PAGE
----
The RARA Mitzvah Mobile makes its way to Esperance, a rural town of 13,000 people in western Australia. (Courtesy of Rabbi Menachem Aron)

“We did something very unique compared to other RARA trips. We went to a lot of towns. South Hedland. Roebourne. Monkey Mia. Deham. Exmouth. No one had ever done those areas,” Manssouri said.

When asked how he located Jews in towns where there are no existing contacts, Manssouri was full of practical advice.  “We go to the police station. The hospital. We walk around town to all the stores trying to get leads. We were pretty successful with that,” he said.

Manssouri is awed by the way he connected with Jews in the most unexpected places — including at one of Australia’s most remote gas stations, in Karratha, a city in the sparsely-populated Pilbara region. Manssouri talked to Jews who were waiting to fill up their RV with gas and who lived a more than 15-hour drive to the nearest synagogue.

“When you look back at it, it blows you away,” he said. “People think that they get inspired by the rabbis, but really, the rabbis get inspired by the people. It’s a two-way connection.”

Around 7 million people, or 28% of the Australian population, live in remote or rural areas, according to the country’s government. According to Aron, there are about 10,000 Jewish people living in regional and remote Australia, and he said personally keeps in contact with approximately 4,000 of them. (There are approximately 120,000 Jews in all of Australia.)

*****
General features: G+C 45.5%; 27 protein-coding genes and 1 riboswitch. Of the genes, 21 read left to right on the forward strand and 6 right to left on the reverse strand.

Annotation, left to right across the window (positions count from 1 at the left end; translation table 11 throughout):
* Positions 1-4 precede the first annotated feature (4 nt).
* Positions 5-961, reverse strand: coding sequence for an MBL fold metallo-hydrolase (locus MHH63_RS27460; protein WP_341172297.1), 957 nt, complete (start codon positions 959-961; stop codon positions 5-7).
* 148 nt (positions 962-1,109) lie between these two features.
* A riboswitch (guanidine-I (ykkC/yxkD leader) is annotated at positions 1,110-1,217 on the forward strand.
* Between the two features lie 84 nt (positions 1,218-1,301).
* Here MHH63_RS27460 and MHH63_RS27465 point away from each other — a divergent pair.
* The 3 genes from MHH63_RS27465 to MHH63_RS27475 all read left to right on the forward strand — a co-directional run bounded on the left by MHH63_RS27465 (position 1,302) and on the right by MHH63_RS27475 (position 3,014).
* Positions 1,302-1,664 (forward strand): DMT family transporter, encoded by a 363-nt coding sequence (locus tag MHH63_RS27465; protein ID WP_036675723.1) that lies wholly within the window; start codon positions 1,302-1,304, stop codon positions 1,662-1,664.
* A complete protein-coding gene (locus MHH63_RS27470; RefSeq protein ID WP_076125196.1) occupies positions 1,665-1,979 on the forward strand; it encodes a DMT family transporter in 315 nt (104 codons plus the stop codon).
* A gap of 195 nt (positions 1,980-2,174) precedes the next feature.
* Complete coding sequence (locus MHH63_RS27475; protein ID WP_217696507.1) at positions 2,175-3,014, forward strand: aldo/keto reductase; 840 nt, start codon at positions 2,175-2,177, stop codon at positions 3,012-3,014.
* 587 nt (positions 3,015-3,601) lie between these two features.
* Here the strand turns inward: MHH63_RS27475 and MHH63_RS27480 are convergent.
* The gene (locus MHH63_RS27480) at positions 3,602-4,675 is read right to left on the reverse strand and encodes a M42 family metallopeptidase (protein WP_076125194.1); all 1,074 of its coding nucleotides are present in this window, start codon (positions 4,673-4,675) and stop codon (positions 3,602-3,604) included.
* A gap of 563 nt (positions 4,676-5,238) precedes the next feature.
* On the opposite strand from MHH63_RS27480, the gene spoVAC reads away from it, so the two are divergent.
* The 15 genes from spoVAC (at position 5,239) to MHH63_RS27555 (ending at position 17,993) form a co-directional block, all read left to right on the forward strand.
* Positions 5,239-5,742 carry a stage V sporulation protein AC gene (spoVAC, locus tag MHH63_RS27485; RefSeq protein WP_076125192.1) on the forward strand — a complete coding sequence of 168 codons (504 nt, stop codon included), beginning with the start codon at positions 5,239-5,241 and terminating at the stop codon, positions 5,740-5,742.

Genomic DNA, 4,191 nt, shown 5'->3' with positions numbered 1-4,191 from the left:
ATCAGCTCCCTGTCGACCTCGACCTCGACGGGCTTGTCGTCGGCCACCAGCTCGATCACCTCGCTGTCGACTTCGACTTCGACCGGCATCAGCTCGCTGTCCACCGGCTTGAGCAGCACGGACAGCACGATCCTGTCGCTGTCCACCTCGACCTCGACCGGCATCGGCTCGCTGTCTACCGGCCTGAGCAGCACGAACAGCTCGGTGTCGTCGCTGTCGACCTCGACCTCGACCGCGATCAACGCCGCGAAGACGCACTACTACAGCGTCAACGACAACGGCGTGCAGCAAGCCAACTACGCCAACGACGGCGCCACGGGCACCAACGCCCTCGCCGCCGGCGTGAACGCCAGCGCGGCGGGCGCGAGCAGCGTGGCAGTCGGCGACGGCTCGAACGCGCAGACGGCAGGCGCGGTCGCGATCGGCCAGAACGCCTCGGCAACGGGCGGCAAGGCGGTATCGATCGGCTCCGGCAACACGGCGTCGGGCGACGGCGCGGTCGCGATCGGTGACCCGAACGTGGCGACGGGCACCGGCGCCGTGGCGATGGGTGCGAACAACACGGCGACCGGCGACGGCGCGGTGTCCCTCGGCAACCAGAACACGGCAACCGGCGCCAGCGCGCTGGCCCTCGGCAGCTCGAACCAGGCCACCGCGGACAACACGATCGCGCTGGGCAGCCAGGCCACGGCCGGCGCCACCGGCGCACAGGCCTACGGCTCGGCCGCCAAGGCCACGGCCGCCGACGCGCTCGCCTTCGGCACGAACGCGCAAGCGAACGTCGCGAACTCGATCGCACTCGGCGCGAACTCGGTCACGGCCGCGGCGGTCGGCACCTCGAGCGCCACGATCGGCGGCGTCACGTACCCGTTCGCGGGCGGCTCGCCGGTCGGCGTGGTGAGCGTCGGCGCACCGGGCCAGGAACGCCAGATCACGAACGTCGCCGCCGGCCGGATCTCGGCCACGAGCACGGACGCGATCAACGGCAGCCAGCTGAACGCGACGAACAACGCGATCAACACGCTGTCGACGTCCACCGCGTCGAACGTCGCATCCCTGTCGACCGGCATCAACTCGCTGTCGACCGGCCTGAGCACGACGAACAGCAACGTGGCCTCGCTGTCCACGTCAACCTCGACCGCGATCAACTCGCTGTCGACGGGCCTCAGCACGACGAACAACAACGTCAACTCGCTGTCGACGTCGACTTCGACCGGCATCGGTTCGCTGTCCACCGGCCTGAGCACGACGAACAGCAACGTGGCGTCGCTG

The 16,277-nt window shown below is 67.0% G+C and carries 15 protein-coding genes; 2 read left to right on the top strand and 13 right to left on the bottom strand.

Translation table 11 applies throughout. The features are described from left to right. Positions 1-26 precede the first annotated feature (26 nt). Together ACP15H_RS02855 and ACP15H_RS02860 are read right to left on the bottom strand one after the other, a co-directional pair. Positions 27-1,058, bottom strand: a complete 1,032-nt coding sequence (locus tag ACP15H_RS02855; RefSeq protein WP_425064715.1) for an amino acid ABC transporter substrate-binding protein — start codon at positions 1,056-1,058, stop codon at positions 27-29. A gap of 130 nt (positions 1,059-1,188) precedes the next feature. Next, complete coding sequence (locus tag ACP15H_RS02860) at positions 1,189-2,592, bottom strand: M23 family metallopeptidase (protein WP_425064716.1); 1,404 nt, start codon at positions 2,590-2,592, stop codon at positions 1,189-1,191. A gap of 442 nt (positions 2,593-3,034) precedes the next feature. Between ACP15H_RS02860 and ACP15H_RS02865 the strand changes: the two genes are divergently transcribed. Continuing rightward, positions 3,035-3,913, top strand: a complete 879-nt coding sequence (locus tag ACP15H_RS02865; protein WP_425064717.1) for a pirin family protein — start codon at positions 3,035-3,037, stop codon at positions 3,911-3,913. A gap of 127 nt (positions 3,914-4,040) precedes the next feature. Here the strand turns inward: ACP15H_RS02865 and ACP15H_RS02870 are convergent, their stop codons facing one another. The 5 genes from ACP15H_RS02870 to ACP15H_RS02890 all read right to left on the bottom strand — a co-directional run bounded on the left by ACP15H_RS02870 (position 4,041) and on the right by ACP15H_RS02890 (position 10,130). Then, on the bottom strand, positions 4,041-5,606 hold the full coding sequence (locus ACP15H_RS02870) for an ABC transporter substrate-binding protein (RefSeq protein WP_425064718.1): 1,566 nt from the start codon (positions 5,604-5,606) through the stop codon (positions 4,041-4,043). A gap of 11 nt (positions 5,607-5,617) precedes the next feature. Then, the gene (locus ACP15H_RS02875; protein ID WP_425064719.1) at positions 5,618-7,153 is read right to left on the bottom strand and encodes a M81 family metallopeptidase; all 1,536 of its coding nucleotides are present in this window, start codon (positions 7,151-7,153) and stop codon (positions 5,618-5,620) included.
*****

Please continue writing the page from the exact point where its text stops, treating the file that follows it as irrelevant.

The Chabad movement is constantly extending its global footprint; in the past years emissaries have established a presence in places from Zambia to Costa Rica to the Canary Islands. Their methods of growing communities in certain countries can be contentious and cause friction with existing communities.

Rabbi Mendel Zarchi in conversation with Gordon Graham in Toowoomba, Queensland. (Courtesy of Rabbi Menachem Aron)

But their track record of growth is undeniable. Around 100 Jews lived in Cairns, Australia, for example — a small city in the Queensland state that’s over 1,000 miles from Brisbane, the state’s largest city — before the COVID-19 pandemic. Today, the city boasts closer to 500 Jews and what is likely the largest communal Passover seder in all of Australia, drawing over 130 people in 2021. It’s one of the Chabad centers connected to the RARA branch.

Aron nominated Groote Eylandt, an island in the Gulf of Carpentaria — which, on the northern coast of Australia is not far from Papua New Guinea — as the most exotic location he sent a shofar to in 2022. A Jewish woman working there in manganese ore mines had specifically requested one.

“Australia is four-fifths the size of the United States of America. It’s a massive country with not a lot of people in it, just 25 million,” said Aron. “There are more Jews in Boca Raton than the entire Australia. You can drive for 27 hours and still be in the same state, but we don’t let that be a barrier to connecting with others and sharing a Jewish connection.”